## DATA AVAILABILITY

The data that support the plots and relevant results within this paper are available on the Materials Cloud platform.^{68} See DOI: https://doi.org/10.24435/materialscloud:jy-tw.

### APPENDIX A: THERMAL CONDUCTIVITY FOR DIFFUSIVE, MULTICOMPONENT SYSTEMS

The thermal conductivity, *κ*, is the proportionality coefficient between the energy flux and the (negative of the) temperature gradient *in the absence of any convection*. For a two-component system, like the SI materials studied in this work, characterized by the presence of one diffusive species,^{61,69} the Green–Kubo theory of linear response allows to extract *κ* from MD simulations as the zero frequency component of

where

is the power spectrum of the fluxes *J*_{A}(*t*) and *J*_{B}(*t*). The flux *J*_{e}(*t*) is the total energy flux, here computed via the compute heat/flux command of LAMMPS, while $Jd(t)=1V\u2211i=1Ndr\u0307i$ is the convective flux of the diffusive species. Both *J*_{e}(*t*) and *J*_{d}(*t*) have been computed in the barycentric reference frame. A multivariate technique^{72,73} for the cepstral analysis of time-series of the energy flux obtained from MD simulations has been employed in this work,^{70,71} allowing one to compute *κ*, efficiently and rigorously, for multicomponent superionic materials. As for the diffusivity, I checked any possible influence of the thermostat on the value of *κ*, by repeating several simulations in the *NVE* ensemble, previously equilibrated at the desired temperature. The results from *NVT* and *NVE* are fully compatible (see the supplementary material, Fig. S10).

The second term between square brackets in Eq. (A1) represents the contribution to heat flux due to *convection*. It must be removed from the first term, *S*_{ee}, to correctly calculate *κ*, i.e., the coefficient of thermal *conduction*.^{64,69,74,75}. Its effects on the thermal conductivity of CaF_{2} at different temperatures and system sizes are shown in Fig. 7: the full calculation, employing Eq. (A1) (solid lines and error bars), coincides with the single component calculation (shaded areas), that is, $\kappa =V6kT2See$, only at low temperatures, where diffusion is negligible. Note that the departure from the multicomponent value occurs at lower temperature for small sizes, in agreement with overestimation of *D* in small boxes at low *T*.

### APPENDIX B: ROLE OF ADDITIONAL F^{−} EMPTY SITES ON DIFFUSION

I investigated the role of a higher number of accessible empty sites, to which a F^{−} ion can jump, by considering a strongly defected lead fluoride system where, for each simulation, *ℓ*^{3} fluorine ions are randomly selected and removed from the *ℓ* × *ℓ* × *ℓ* supercell with perfect stoichiometry, *ℓ* being, as usual, the number of replicas of the conventional cell. In this way, the concentration of F^{−} vacancies is set to 1/8, and it is independent of *ℓ*. Therefore, the simulation cells possess 4*ℓ*^{3} lead ions and 7*ℓ*^{3} fluorine ions. The selection of the F^{−} ions to remove, and the generation of resulting defected cell, is performed with the code ATOMSK.^{76} A different seed for the random selection is used for each temperature and size. After a long initial equilibration (400 ps), a production run in the *NVT* ensemble is performed with LAMMPS. A uniform, neutralizing, background charge distribution is implicitly applied in the simulations employing Ewald’s method.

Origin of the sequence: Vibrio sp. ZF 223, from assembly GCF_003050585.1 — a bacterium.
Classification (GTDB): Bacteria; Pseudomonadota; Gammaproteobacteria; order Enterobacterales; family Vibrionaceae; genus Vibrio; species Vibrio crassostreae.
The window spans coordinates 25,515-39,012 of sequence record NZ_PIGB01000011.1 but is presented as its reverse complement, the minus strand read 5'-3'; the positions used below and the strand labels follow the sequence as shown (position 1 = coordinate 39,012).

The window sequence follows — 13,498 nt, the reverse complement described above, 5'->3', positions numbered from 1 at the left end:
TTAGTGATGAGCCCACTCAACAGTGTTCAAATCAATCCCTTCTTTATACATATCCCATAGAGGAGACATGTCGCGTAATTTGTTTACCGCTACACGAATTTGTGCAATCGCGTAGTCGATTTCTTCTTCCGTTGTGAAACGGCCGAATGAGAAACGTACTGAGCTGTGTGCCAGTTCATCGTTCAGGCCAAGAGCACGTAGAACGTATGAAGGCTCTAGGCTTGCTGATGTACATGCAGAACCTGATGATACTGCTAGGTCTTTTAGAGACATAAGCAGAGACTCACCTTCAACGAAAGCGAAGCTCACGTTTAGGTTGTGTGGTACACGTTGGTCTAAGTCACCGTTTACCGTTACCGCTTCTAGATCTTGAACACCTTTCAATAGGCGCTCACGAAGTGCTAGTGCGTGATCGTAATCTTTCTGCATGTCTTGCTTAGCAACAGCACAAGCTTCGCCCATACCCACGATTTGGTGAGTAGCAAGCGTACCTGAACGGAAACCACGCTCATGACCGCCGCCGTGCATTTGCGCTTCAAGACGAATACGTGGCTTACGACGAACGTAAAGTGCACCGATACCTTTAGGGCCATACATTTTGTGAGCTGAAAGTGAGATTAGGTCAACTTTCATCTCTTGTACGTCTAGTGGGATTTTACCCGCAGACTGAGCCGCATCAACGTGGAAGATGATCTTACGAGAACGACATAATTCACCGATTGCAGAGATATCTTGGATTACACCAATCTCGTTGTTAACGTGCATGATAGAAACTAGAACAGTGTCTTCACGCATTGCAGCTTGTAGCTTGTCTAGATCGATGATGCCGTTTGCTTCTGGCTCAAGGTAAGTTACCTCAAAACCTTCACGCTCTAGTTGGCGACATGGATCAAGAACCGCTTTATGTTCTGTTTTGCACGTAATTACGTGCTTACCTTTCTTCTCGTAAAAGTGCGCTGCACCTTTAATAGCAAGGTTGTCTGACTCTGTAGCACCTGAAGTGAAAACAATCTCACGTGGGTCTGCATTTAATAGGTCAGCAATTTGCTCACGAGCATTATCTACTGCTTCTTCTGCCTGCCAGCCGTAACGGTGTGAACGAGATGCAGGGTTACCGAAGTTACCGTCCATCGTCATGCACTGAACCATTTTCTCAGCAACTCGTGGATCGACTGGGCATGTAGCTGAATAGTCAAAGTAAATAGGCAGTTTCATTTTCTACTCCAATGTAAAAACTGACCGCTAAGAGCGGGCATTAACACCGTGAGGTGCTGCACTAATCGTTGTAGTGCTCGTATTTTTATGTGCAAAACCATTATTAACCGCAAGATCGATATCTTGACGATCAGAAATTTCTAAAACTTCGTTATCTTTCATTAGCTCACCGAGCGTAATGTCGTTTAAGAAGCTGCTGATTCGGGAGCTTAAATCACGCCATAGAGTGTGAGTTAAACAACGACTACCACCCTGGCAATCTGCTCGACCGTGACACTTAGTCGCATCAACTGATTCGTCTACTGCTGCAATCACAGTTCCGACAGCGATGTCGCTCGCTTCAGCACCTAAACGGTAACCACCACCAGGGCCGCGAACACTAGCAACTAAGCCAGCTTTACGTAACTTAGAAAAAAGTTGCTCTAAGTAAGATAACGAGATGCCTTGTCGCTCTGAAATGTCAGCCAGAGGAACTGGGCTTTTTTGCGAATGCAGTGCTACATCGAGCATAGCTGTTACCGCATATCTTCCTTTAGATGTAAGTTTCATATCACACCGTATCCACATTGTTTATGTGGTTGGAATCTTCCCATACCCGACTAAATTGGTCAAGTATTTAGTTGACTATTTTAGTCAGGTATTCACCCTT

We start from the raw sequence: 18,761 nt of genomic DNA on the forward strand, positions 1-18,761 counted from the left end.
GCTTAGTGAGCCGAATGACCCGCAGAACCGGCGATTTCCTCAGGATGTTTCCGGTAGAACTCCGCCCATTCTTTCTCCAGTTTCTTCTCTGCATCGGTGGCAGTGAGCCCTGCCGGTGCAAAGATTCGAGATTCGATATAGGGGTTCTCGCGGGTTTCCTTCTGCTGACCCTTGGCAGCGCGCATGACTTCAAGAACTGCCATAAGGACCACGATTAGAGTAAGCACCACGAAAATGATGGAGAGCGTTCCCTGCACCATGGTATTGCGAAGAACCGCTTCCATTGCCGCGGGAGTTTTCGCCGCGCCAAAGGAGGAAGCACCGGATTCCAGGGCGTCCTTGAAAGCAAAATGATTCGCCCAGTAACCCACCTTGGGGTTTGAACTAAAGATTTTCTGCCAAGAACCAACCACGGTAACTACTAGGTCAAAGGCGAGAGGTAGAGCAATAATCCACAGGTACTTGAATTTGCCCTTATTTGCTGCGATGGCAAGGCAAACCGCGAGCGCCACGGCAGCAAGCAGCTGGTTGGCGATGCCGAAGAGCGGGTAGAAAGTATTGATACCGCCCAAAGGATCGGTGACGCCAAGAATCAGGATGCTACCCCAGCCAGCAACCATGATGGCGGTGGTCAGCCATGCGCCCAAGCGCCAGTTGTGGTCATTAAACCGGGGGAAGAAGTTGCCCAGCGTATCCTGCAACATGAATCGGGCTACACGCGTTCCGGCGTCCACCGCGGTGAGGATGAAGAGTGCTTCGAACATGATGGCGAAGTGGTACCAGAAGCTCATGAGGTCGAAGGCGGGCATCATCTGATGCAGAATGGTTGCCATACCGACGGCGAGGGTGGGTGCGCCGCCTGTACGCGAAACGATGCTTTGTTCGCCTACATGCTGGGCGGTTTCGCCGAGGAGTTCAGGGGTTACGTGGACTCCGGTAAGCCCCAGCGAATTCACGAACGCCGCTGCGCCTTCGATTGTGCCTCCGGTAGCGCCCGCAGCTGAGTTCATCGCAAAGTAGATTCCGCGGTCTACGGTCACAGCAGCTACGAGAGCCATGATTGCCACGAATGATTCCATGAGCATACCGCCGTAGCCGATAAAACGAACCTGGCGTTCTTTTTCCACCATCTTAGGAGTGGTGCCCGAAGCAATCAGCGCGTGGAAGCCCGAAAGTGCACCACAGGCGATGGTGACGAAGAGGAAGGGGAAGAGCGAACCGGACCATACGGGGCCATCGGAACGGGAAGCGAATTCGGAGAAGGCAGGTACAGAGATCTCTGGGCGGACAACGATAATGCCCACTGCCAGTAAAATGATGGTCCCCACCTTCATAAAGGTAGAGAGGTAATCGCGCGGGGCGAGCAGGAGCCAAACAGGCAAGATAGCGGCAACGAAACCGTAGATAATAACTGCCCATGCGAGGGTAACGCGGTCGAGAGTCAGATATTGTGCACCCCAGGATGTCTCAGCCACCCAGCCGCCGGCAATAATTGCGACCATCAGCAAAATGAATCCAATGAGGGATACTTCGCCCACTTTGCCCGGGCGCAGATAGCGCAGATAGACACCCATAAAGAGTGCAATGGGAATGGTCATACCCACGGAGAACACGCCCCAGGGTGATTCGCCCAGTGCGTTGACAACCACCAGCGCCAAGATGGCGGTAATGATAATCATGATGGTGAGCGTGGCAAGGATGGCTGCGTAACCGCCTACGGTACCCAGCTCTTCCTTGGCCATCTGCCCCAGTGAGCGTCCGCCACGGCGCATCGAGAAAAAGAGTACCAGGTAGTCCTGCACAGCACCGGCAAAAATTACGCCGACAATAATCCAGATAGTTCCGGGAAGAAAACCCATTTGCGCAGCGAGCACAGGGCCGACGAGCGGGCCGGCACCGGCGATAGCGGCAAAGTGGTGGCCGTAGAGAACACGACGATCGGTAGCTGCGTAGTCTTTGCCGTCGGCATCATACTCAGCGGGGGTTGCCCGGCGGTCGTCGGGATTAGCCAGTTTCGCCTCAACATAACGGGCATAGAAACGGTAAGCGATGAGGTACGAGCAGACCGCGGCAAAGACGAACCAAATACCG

Although such a high concentration of F^{−} vacancies is hardly attainable in actual experimental samples, this model serves as a test bench to validate the general picture whereby the presence of empty sites tends to reduce FSE, as extensively discussed in the main manuscript. In fact, as shown in Fig. 8, in these simulations, convergence in the Arrhenius plots is reached already for the *ℓ* = 2 cell (*N* = 88 atoms), in striking contrast to cells with perfect stoichiometry. Another interesting difference with the perfect stoichiometry case is that the activation energy below the transition to the superionic phase is significantly *lower* than that above the SI transition (whose value is itself quite close to the one for perfect stoichiometry): the presence of empty sites facilitates F^{−} ion diffusion below the transition to the SI phase, while it becomes much less relevant above it, where the system is globally disordered.

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Notice that, even in the case of liquids, the specific functional dependence of the thermal conductivity on the system size seems to be qualitatively affected by the particular pressure and temperature conditions of the simulation.^{31}

_{2}. II. Distribution of ions and specific heat anomaly

_{2}

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This is also confirmed by the temperature, lower for smaller systems, at which the multicomponent analysis departs from the single-component one, which assumes no atomic diffusion (see Fig. 7).

_{2}single crystals

_{2}and UO

_{2}